Happy Friday, everyone! It’s been an insanely busy week here, so I apologize for being a bit quiet on the inter-webs. Sometimes you just have to put your head down and plow forward. And of course, with spring in full bloom here in the northern hemisphere, I’m aware that I, like everyone else, am struggling with a certain level of cabin fever. The birds are even now chirping outside my office window and it’s very tempting to just go play outside.
When I’m feeling this sort of pull, I resist it by reminding myself that the nice weather will still be there come the weekend… or whenever things quiet down to normal levels. Or I give myself lines in the sand; do everything on this list and then you can wander down the block to Starbucks for an hour of fresh air and caffeine injections. But it also helps to be engrossed in what I’m working on. The lure of a lovely day feels much less tempting if I’m reading a wonderful manuscript or helping make a project better. It’s all relative.
With this in mind, I’ve got a mishmash of links for you today that I hope help to combat your own cabin fever and allow you to put in a bit of reading and writing time. Plenty of things to think about and get you into gear. Enjoy!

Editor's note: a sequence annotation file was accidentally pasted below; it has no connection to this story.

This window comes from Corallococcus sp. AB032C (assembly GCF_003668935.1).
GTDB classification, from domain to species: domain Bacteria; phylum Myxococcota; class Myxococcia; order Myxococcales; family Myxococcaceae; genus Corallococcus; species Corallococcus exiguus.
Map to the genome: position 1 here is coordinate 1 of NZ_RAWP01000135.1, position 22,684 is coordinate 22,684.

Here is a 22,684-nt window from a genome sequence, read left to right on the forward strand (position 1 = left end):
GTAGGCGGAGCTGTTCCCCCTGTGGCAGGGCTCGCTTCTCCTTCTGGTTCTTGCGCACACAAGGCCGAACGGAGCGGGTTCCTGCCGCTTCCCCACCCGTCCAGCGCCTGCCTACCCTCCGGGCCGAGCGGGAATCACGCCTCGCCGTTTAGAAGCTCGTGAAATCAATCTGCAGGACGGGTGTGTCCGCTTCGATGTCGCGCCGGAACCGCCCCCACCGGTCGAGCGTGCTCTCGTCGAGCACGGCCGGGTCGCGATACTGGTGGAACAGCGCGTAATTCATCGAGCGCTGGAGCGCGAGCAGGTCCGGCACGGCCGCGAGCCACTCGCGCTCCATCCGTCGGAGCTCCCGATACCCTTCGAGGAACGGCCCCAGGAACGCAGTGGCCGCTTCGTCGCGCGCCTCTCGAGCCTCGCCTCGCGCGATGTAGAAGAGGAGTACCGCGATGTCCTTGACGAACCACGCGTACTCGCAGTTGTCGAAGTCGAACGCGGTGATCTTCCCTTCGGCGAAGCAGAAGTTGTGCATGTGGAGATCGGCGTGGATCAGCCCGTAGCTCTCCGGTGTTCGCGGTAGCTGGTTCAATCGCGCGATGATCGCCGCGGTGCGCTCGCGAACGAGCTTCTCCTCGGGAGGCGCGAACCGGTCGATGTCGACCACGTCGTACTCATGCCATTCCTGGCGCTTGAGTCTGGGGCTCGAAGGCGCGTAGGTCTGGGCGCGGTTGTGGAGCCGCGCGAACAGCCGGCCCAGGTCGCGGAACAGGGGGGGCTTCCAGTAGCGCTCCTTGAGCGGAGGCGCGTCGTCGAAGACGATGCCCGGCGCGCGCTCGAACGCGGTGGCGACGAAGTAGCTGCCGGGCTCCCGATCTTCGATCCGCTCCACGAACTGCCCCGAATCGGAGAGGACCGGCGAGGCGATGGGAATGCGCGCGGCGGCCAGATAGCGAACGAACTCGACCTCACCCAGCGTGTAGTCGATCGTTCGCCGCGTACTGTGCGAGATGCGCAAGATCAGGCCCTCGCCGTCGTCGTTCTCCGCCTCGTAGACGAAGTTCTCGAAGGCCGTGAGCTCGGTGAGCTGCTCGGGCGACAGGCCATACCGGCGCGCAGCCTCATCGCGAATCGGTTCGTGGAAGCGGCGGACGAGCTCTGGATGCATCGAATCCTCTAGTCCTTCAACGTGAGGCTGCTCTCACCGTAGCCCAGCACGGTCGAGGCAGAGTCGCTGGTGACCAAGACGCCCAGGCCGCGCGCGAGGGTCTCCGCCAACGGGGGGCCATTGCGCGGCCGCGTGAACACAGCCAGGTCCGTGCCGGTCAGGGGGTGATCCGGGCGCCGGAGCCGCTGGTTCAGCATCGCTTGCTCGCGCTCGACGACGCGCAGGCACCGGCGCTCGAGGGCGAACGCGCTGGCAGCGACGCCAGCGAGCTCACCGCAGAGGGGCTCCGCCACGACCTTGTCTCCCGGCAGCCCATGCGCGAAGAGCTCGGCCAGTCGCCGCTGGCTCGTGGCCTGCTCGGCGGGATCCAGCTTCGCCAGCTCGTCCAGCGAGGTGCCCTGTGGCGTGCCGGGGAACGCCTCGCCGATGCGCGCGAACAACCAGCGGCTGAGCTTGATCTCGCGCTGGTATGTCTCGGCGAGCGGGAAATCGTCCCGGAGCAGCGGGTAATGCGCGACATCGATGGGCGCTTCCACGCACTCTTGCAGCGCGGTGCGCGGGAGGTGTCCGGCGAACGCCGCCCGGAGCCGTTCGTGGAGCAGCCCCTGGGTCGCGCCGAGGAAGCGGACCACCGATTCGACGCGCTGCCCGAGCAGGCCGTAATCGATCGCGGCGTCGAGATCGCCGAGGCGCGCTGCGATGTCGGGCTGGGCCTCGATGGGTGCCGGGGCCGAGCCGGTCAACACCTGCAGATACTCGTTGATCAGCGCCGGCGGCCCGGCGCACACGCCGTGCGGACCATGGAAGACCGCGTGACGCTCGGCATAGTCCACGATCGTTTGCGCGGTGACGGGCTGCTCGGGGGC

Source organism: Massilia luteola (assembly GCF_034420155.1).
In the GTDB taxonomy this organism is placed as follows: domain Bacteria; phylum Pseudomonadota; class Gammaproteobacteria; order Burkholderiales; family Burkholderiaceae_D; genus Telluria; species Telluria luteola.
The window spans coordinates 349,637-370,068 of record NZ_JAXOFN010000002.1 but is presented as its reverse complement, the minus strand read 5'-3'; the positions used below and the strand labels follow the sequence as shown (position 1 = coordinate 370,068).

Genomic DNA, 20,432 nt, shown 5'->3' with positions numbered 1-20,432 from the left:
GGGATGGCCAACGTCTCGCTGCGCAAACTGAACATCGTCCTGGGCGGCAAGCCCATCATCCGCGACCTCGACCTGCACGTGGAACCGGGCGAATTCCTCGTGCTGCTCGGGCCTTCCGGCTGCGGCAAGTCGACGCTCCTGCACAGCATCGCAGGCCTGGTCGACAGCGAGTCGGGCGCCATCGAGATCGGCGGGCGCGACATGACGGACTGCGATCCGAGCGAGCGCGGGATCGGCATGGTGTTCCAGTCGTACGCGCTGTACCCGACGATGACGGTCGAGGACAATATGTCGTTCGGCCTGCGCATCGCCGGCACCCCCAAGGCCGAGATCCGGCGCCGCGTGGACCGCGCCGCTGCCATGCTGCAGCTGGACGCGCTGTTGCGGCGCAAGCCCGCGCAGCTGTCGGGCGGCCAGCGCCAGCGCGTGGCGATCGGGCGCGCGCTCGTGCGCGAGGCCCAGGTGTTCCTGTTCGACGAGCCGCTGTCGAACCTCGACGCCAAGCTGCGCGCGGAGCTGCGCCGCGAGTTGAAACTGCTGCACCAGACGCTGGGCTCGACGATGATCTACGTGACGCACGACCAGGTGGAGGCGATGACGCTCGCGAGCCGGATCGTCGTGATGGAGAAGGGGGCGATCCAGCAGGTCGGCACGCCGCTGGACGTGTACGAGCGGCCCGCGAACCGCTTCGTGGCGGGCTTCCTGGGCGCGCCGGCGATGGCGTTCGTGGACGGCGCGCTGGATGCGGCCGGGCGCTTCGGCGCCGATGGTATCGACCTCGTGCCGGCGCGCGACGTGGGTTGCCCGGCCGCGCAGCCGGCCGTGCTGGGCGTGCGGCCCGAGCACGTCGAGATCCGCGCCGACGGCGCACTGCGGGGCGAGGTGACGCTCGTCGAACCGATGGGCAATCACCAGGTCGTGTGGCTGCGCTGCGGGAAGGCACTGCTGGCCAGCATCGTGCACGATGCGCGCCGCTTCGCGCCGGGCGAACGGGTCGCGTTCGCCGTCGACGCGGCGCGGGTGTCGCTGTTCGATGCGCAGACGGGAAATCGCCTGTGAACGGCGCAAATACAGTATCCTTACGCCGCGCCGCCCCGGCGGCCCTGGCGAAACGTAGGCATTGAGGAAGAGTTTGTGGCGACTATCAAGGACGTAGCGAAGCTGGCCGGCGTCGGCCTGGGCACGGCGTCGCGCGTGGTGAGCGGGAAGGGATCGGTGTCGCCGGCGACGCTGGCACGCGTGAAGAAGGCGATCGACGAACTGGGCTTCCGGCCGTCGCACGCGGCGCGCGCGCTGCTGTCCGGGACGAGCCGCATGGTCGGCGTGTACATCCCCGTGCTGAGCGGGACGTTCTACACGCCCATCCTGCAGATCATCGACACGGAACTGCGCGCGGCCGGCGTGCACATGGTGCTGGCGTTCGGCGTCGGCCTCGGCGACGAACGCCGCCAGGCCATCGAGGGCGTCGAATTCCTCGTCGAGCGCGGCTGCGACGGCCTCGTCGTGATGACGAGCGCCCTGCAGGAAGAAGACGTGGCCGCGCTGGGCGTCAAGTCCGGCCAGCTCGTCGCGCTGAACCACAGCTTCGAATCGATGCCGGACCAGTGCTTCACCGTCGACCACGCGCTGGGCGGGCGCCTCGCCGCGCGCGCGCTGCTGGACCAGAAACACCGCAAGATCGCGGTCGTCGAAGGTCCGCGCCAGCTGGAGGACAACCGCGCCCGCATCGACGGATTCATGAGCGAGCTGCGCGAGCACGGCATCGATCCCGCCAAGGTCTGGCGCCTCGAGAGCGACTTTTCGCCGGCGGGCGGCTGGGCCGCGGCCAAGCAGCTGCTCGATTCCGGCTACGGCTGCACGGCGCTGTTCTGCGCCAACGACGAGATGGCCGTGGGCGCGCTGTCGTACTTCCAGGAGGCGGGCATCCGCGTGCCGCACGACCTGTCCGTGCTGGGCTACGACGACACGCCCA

Around the world in 18 science fiction and fantasy novels – A nice roundup for some serious armchair travel.
Interrogating Sentimentality with Leslie Jamison – On the line between writing that’s emotional and writing that’s overly sentimental or saccharine.
Download 67,000 Historic Maps – An open collection of high resolution maps available from Stanford University’s David Rumsey Map Collection. Great for research.
On the Heartbreaking Difficulty of Getting Rid of Books – Most of us know this problem. An interesting look at an author’s experience with trying to apply the Marie Kondo tidying method to her bookshelves, proving that not all systems work for all people — or at least not precisely as intended.
Whit Stillman Returns: “Sometimes it’s good to blow through all your deadlines.” – The director of Metropolitan tackles Jane Austen’s Love and Friendship.
Authors, Get Thee to Social Media: Explaining the Rise and Rise of YA Books – Intriguing article with some great points about social media (though this is obviously not the entire driving force behind the success of YA).
Knausgaard in Chicago: “I Don’t Want to Write about Myself Anymore.” – The author known for his mammoth multi-volume work of autobiographical fiction talks about literary ambition and success with Sheila Heti.